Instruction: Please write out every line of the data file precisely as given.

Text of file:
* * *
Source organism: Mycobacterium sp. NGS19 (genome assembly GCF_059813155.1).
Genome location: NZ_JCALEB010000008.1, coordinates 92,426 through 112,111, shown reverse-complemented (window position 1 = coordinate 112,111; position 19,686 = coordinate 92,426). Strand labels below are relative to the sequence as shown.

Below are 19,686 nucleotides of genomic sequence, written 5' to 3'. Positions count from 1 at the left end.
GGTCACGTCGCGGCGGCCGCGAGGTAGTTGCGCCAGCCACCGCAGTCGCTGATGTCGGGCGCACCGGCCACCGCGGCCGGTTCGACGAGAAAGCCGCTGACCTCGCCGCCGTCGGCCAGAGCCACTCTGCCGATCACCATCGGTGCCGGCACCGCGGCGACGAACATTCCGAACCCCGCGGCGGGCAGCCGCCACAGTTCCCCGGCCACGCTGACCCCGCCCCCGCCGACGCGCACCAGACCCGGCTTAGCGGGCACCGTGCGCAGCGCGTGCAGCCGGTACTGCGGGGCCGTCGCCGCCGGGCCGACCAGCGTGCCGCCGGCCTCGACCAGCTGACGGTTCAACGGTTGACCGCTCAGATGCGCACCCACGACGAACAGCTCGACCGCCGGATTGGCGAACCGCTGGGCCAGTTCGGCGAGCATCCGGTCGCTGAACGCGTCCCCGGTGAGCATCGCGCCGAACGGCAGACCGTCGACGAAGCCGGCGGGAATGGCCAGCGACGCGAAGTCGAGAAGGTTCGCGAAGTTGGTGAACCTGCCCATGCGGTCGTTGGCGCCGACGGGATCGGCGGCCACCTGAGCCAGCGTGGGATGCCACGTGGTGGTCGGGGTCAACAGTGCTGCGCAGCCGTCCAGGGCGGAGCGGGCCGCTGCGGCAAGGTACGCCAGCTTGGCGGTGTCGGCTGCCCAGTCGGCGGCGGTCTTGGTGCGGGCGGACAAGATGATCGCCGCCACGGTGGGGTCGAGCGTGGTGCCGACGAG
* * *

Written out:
Source organism: Mycobacterium sp. NGS19 (genome assembly GCF_059813155.1).
Genome location: NZ_JCALEB010000008.1, coordinates 92,426 through 112,111, shown reverse-complemented (window position 1 = coordinate 112,111; position 19,686 = coordinate 92,426). Strand labels below are relative to the sequence as shown.

Below are 19,686 nucleotides of genomic sequence, written 5' to 3'. Positions count from 1 at the left end.
GGTCACGTCGCGGCGGCCGCGAGGTAGTTGCGCCAGCCACCGCAGTCGCTGATGTCGGGCGCACCGGCCACCGCGGCCGGTTCGACGAGAAAGCCGCTGACCTCGCCGCCGTCGGCCAGAGCCACTCTGCCGATCACCATCGGTGCCGGCACCGCGGCGACGAACATTCCGAACCCCGCGGCGGGCAGCCGCCACAGTTCCCCGGCCACGCTGACCCCGCCCCCGCCGACGCGCACCAGACCCGGCTTAGCGGGCACCGTGCGCAGCGCGTGCAGCCGGTACTGCGGGGCCGTCGCCGCCGGGCCGACCAGCGTGCCGCCGGCCTCGACCAGCTGACGGTTCAACGGTTGACCGCTCAGATGCGCACCCACGACGAACAGCTCGACCGCCGGATTGGCGAACCGCTGGGCCAGTTCGGCGAGCATCCGGTCGCTGAACGCGTCCCCGGTGAGCATCGCGCCGAACGGCAGACCGTCGACGAAGCCGGCGGGAATGGCCAGCGACGCGAAGTCGAGAAGGTTCGCGAAGTTGGTGAACCTGCCCATGCGGTCGTTGGCGCCGACGGGATCGGCGGCCACCTGAGCCAGCGTGGGATGCCACGTGGTGGTCGGGGTCAACAGTGCTGCGCAGCCGTCCAGGGCGGAGCGGGCCGCTGCGGCAAGGTACGCCAGCTTGGCGGTGTCGGCTGCCCAGTCGGCGGCGGTCTTGGTGCGGGCGGACAAGATGATCGCCGCCACGGTGGGGTCGAGCGTGGTGCCGACGAG